A round-up of HR-related stories in today’s newspapers.
Some of the biggest names on the British high street are at the centre of a major sweatshop scandal. An investigation by the Observer found staff at its Indian suppliers working up to 16 hours a day. Marks & Spencer, Gap and Next have all launched their own inquiries into the abuses and pledged to end the practice of excessive overtime, which is in flagrant breach of the industry’s ethical trading initiative and Indian labour law.
Recovery in the jobs market will “stall” this year as demand for workers in the public sector falls, research by the Chartered Institute of Personnel and Development has warned. One-third of employers expect to cut jobs in the next three months, reports the BBC.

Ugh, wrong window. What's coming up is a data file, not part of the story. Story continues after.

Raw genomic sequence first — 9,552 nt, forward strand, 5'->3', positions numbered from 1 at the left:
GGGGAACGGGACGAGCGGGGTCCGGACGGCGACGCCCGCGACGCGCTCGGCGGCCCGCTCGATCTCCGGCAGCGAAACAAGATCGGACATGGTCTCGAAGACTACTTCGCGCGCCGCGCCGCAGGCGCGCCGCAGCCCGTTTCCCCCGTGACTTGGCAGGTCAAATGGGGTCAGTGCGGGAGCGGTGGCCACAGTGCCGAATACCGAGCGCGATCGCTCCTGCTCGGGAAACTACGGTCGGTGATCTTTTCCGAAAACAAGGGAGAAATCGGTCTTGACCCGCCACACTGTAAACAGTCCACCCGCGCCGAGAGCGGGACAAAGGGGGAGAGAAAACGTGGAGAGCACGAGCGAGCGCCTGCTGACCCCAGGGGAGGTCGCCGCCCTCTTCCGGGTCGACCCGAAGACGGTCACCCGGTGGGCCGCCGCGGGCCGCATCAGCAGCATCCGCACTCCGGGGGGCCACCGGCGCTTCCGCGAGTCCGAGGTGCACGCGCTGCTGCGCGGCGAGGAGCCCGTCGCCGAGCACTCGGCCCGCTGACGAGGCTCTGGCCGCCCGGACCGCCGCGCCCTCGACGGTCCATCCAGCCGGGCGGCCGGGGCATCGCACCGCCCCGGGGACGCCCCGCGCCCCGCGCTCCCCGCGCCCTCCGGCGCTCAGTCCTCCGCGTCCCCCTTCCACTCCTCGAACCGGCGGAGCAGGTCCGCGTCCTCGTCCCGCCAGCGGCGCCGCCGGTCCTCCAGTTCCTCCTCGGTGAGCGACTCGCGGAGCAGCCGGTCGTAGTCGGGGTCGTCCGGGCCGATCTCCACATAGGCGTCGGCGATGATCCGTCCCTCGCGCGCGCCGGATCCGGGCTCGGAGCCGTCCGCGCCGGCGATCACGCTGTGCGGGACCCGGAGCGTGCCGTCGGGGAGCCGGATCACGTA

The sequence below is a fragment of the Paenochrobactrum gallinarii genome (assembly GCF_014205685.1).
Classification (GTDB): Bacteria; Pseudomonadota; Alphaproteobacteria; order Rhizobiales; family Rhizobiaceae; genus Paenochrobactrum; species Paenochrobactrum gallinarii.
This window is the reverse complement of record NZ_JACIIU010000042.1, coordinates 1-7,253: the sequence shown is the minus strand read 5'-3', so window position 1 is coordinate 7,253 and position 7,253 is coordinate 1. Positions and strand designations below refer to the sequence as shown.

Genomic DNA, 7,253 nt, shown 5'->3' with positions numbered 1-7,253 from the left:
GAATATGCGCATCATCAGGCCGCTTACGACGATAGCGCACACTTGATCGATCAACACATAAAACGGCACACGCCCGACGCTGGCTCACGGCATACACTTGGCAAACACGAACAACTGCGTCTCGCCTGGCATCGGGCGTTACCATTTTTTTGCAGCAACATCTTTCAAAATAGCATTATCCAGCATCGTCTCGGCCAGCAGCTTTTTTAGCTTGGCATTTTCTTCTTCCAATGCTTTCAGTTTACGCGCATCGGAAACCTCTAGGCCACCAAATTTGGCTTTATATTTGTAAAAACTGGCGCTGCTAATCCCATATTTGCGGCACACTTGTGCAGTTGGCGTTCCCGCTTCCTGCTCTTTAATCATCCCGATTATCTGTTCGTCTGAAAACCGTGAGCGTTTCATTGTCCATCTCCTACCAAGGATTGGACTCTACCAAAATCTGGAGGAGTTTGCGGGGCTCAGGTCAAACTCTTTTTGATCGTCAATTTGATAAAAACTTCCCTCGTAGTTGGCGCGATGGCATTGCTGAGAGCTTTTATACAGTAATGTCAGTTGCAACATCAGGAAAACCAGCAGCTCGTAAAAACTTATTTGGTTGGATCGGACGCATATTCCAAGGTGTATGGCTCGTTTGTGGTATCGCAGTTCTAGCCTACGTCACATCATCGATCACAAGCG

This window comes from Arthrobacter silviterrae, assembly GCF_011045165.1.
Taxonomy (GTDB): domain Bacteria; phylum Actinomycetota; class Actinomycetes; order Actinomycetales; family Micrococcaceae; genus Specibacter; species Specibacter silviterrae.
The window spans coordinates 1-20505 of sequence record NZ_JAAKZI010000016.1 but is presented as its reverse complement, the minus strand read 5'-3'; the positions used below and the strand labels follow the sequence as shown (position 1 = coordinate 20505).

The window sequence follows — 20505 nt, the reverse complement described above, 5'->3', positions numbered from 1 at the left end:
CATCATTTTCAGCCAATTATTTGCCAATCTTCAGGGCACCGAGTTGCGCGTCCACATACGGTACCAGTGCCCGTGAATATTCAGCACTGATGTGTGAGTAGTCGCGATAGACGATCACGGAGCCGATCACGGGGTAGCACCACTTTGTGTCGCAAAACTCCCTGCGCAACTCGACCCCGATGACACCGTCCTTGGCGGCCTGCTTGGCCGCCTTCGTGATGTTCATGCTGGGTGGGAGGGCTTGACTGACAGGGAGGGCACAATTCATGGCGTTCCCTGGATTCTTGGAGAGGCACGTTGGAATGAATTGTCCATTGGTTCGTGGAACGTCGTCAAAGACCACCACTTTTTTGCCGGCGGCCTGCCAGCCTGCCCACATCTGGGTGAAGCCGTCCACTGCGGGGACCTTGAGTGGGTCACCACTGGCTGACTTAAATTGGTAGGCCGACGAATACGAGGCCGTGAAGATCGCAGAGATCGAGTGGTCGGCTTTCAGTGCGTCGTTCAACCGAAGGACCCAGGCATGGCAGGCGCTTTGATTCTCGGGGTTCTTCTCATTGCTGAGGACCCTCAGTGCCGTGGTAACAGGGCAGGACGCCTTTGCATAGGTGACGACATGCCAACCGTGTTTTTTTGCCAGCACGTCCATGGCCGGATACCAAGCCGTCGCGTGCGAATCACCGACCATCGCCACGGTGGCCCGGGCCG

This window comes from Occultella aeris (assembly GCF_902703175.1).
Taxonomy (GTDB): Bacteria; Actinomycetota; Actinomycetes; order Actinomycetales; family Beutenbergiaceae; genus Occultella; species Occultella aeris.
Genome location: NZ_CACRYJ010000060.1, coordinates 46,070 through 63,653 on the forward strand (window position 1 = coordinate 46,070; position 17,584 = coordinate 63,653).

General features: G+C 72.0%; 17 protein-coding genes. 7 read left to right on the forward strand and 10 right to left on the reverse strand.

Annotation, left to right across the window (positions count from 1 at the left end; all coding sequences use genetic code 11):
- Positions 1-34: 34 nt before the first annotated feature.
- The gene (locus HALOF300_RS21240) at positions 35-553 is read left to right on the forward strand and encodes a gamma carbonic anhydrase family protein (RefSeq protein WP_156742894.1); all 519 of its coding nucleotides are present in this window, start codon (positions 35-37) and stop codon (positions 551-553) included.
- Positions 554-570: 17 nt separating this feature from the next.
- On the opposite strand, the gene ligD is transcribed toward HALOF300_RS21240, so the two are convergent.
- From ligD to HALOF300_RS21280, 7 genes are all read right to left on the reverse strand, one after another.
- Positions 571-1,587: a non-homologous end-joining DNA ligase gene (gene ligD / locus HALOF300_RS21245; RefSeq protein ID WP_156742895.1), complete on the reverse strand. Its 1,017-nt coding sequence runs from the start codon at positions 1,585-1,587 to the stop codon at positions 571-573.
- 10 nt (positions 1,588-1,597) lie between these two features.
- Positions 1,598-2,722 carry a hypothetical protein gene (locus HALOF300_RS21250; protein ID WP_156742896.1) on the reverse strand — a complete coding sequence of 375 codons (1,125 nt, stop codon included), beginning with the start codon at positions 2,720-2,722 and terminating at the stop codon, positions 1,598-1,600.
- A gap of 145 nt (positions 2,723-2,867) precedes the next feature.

Union leader Derek Simpson has played down the prospect of widespread strike action by unions this autumn. Speaking on the Andrew Marr show, the joint general secretary of Unite said the union would instead try to educate people about the impact of big cuts in public spending. The Government is expected to announce details of massive spending cuts on 20 October, following a spending review.
Hewlett-Packard chief executive Mark Hurd resigned after an investigation found that he had falsified expense reports to conceal a “close personal relationship” with a female contractor, reports the Telegraph.